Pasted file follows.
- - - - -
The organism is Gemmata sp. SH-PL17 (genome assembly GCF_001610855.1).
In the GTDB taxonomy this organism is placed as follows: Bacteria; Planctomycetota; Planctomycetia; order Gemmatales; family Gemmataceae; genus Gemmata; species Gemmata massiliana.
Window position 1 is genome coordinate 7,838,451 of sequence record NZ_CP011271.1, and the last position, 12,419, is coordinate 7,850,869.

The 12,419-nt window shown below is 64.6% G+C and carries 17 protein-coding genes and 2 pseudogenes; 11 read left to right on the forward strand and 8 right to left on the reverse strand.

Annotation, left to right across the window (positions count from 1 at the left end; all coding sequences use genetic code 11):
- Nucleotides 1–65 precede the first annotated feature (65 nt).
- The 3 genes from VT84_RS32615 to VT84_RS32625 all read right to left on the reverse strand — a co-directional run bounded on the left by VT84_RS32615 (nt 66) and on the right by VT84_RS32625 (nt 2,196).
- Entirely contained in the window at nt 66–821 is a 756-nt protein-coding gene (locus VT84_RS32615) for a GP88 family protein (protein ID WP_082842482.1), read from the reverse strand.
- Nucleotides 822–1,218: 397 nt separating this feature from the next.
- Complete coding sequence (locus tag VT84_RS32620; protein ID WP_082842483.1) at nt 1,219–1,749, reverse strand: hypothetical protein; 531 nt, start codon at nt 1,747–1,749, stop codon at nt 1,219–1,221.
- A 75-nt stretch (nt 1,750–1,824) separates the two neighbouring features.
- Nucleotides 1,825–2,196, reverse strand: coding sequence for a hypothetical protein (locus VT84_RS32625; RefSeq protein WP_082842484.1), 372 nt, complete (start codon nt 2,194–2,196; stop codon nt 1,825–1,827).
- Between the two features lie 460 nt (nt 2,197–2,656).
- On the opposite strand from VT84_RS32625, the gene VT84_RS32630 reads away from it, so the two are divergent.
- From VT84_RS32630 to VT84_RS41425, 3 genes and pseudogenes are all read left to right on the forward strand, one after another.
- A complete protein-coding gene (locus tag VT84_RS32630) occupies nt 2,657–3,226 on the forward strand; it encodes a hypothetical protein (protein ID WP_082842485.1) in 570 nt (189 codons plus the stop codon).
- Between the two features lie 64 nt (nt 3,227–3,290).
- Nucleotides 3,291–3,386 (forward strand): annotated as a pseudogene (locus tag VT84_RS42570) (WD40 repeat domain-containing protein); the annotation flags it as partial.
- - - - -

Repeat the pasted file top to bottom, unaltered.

The organism is Gemmata sp. SH-PL17 (genome assembly GCF_001610855.1).
In the GTDB taxonomy this organism is placed as follows: Bacteria; Planctomycetota; Planctomycetia; order Gemmatales; family Gemmataceae; genus Gemmata; species Gemmata massiliana.
Window position 1 is genome coordinate 7,838,451 of sequence record NZ_CP011271.1, and the last position, 12,419, is coordinate 7,850,869.

The 12,419-nt window shown below is 64.6% G+C and carries 17 protein-coding genes and 2 pseudogenes; 11 read left to right on the forward strand and 8 right to left on the reverse strand.

Annotation, left to right across the window (positions count from 1 at the left end; all coding sequences use genetic code 11):
- Nucleotides 1–65 precede the first annotated feature (65 nt).
- The 3 genes from VT84_RS32615 to VT84_RS32625 all read right to left on the reverse strand — a co-directional run bounded on the left by VT84_RS32615 (nt 66) and on the right by VT84_RS32625 (nt 2,196).
- Entirely contained in the window at nt 66–821 is a 756-nt protein-coding gene (locus VT84_RS32615) for a GP88 family protein (protein ID WP_082842482.1), read from the reverse strand.
- Nucleotides 822–1,218: 397 nt separating this feature from the next.
- Complete coding sequence (locus tag VT84_RS32620; protein ID WP_082842483.1) at nt 1,219–1,749, reverse strand: hypothetical protein; 531 nt, start codon at nt 1,747–1,749, stop codon at nt 1,219–1,221.
- A 75-nt stretch (nt 1,750–1,824) separates the two neighbouring features.
- Nucleotides 1,825–2,196, reverse strand: coding sequence for a hypothetical protein (locus VT84_RS32625; RefSeq protein WP_082842484.1), 372 nt, complete (start codon nt 2,194–2,196; stop codon nt 1,825–1,827).
- Between the two features lie 460 nt (nt 2,197–2,656).
- On the opposite strand from VT84_RS32625, the gene VT84_RS32630 reads away from it, so the two are divergent.
- From VT84_RS32630 to VT84_RS41425, 3 genes and pseudogenes are all read left to right on the forward strand, one after another.
- A complete protein-coding gene (locus tag VT84_RS32630) occupies nt 2,657–3,226 on the forward strand; it encodes a hypothetical protein (protein ID WP_082842485.1) in 570 nt (189 codons plus the stop codon).
- Between the two features lie 64 nt (nt 3,227–3,290).
- Nucleotides 3,291–3,386 (forward strand): annotated as a pseudogene (locus tag VT84_RS42570) (WD40 repeat domain-containing protein); the annotation flags it as partial.